Figure 3. Microbial biomass N concentration on days 1 (a), 10 (b), 11 (c) and 20 (d) in soil with different water contents (10%, 30% or 50% WHC) in the first 10 days and at 50% WHC from day 10 to day 20. The soil was unamended (C) or amended with high (H) or low (L) C/N ratio residue on day 0 followed by addition of H or L on day 10 (n=4, means ± SE). For each sampling time, bars with different letters indicate significant differences among treatments (P ≤ 0.05).

Differences between residue treatments in MBN on d10 were greater at 50% WHC than 30 or 10%. On d11 (one day after adjustment to 50% WHC and residue amendment), MBN was up to eight-fold higher than on d10 with the greatest increase in LL previously kept at 10% WHC (Figure 3c). Microbial biomass N on d11 was highest in LL and lowest in CH. The previous water content did not influence MBN in CH, CL and HL. In HH, MBN on d11 was lowest in soil previously maintained at 10% WHC whereas in LL and LH it was lowest in soil maintained at 50% WHC. The difference between 10 and 50% was greater in LL (two-fold higher in 10% WHC) than in LH (20% higher). At 10% WHC in the first 10 days, MBN on d11 was nearly four-fold higher in LH than HH, whereas it was only 7% higher at 50% WHC. The difference in MBN between LL and HL was also greater at 10% WHC in the first period (three-fold higher in LL) than at 50% (two-fold higher). Microbial biomass N changed little from d11 to d20 in CH, HH, LL and LH, but increased in CL and HL in soil previously kept at 10% WHC where it was up to two-fold higher on d20 than d11 (Figure 3d). In soil amended at least once with L (CL, HL, LL and LH), MBN on d20 was two to three-fold higher with previous 10% WHC than 50% WHC, but MBN was not influenced by the previous water content in soils only amended with H (CH and HH). The difference in MBN on d20 between LH and HH was greater at 10% WHC in the first period (about two-fold higher in HL) than at 50% (25% higher in HL). The difference between LL and HL was greatest at 30% WHC in the first period (1.5-fold higher in LL), followed by 10% WHC (30% higher in LL) and smallest in soil maintained at 50% WHC (15% higher in LL).

Microbial biomass P on d1 was five to ten-fold higher in soil amended with L than with H and unamended soil (Table 2).

Table 2. Microbial biomass P concentration (mg kg-1 soil) on days 1, 10, 11 and 20 in soil with different water contents (10%, 30% or 50% WHC) in the first 10 days and at 50% WHC from day 10 to day 20. The soil was unamended (C) or amended with high (H) or low (L) C/N ratio residue on day 0 followed by addition of H or L on day 10 (n=4, means ± SE). For each sampling time, values with different letters are significantly different (P ≤ 0.05).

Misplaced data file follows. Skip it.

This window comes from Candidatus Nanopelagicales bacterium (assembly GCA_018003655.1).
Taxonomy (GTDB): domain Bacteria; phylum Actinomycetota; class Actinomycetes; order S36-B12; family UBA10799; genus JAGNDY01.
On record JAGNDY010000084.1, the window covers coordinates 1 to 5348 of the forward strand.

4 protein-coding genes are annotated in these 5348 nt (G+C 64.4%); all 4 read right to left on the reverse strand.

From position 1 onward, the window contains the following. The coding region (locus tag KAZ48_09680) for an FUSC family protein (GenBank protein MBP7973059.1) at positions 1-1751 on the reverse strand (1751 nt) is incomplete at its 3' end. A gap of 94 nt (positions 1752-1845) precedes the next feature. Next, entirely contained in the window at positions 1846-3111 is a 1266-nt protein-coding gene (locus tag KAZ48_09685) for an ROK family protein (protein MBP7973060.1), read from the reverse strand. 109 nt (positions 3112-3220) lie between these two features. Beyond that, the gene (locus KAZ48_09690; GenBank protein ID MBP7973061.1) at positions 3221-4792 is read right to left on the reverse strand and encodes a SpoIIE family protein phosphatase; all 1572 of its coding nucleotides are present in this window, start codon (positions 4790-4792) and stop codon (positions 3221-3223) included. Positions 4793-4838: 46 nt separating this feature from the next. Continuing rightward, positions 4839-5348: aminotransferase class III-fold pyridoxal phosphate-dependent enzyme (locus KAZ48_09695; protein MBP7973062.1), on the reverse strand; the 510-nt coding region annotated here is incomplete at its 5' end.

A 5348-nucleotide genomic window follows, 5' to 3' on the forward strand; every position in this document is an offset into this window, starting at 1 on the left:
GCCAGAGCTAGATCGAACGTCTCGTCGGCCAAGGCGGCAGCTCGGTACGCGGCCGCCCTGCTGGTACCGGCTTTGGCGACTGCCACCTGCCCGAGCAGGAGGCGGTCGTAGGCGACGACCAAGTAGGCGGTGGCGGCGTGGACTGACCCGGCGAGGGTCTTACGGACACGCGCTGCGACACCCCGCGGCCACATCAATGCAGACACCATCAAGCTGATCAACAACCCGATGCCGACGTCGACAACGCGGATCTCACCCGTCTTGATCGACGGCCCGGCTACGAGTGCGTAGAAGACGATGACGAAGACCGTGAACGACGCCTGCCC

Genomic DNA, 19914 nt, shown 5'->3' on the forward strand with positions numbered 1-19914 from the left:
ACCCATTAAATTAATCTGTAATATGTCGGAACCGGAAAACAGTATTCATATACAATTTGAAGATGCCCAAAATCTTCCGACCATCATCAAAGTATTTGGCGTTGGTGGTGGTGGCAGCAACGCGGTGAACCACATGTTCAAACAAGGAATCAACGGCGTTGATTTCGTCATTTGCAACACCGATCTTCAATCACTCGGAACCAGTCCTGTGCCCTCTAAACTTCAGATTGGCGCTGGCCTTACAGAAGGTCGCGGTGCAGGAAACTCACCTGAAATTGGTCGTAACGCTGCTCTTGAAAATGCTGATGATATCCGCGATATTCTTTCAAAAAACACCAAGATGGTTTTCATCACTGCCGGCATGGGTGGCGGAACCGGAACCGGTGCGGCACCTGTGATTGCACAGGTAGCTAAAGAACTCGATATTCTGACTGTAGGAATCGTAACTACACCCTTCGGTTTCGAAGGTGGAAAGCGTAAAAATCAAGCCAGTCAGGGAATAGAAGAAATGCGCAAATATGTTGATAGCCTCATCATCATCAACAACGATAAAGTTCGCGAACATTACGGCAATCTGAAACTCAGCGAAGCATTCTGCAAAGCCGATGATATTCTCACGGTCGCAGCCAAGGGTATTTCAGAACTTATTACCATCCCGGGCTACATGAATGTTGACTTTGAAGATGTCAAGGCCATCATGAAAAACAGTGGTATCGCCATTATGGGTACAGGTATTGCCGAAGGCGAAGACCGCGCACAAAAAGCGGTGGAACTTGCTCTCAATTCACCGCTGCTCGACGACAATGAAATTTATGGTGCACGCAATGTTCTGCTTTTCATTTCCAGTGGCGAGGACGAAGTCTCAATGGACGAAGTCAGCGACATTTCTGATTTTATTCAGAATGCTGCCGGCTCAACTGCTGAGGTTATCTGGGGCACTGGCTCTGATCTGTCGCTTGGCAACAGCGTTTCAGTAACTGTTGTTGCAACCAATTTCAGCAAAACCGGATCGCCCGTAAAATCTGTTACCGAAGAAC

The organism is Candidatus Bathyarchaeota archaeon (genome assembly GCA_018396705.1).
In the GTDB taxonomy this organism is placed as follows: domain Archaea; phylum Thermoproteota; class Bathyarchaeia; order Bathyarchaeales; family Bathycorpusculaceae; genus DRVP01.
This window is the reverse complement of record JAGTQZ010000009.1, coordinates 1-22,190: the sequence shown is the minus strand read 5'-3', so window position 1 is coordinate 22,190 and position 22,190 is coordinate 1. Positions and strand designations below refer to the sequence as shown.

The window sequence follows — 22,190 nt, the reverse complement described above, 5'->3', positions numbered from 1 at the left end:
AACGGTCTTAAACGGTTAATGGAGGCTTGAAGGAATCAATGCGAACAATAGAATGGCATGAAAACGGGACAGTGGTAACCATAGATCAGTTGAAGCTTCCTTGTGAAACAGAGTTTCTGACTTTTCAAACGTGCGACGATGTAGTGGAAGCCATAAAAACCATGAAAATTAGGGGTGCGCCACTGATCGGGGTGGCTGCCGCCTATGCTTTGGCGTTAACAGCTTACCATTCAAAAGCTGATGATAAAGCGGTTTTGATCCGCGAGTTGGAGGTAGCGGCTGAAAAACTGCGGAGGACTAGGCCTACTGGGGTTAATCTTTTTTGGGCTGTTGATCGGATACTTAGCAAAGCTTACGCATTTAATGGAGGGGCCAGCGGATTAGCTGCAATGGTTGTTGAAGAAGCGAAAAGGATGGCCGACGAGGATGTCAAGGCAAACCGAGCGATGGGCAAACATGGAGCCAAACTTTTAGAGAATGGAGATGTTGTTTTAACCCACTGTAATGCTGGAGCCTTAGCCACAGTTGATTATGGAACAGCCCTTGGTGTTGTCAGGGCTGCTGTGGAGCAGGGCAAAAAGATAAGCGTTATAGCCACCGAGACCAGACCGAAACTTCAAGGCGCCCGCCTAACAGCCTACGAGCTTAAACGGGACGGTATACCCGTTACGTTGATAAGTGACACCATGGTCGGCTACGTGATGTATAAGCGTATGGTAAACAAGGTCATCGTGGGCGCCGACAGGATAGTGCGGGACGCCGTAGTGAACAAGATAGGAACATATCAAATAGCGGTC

In soil with L, MBP increased with soil water content and was about 25% higher at 50% WHC than at 10% WHC. Water content had little effect on MBP on d1 in unamended soil and with H. With L, MBP decreased by 70% from d1 to d10, but changed little in the other two amendment treatments. In both H and L amended soil, MBP on d10 was 30-50% higher at the two higher water contents than at 10% WHC. At all water contents, MBP was highest in soil with L. Microbial biomass P increased from d10 to d11 (one day after residue addition and adjusting the water content to 50% WHC), ranging from a two-fold increase in CH to a five-fold increase in LL. On d11 MBP was highest in LL and lowest in CH. In soils amended with H in the second period (CH, HH, LH), the previous water content did not affect MBP on d11. In CL and LL, MBP was higher in soil kept at 10% WHC in the first 10 days than at 50% WHC, but in HL the reverse was true. The difference in MBP between LH and HH on d11 was greater in soil kept at 10% WHC previously (LH two-fold higher than HH) than in soil maintained at 50% WHC (LH 60% higher than HH). Similarly, MPB on d11 was nearly three-fold higher in LL than HL in soil kept at 10% WHC in the first 10 days whereas it was only 11% higher in soil maintained at 50%. Microbial biomass P remained stable from d11 to d20 in LL and CL in all previous water contents. In the other residue treatments, MBP in soil kept at 10% in the first 10 days increased up to two-fold from d11 to d20, but changed little with the other previous water contents. The difference in MBP on d20 between LH and HH was greater in soil kept at 50% WHC previously (LH two-fold higher than HH) than in soil maintained at 10% WHC (LH about 20% higher than HH). Microbial biomass P on d20 was about 80% higher in LL than HL in soil with 50% WHC in the first 10 days whereas it was only 40% higher in soil maintained at 10%.

3.3. Available N and P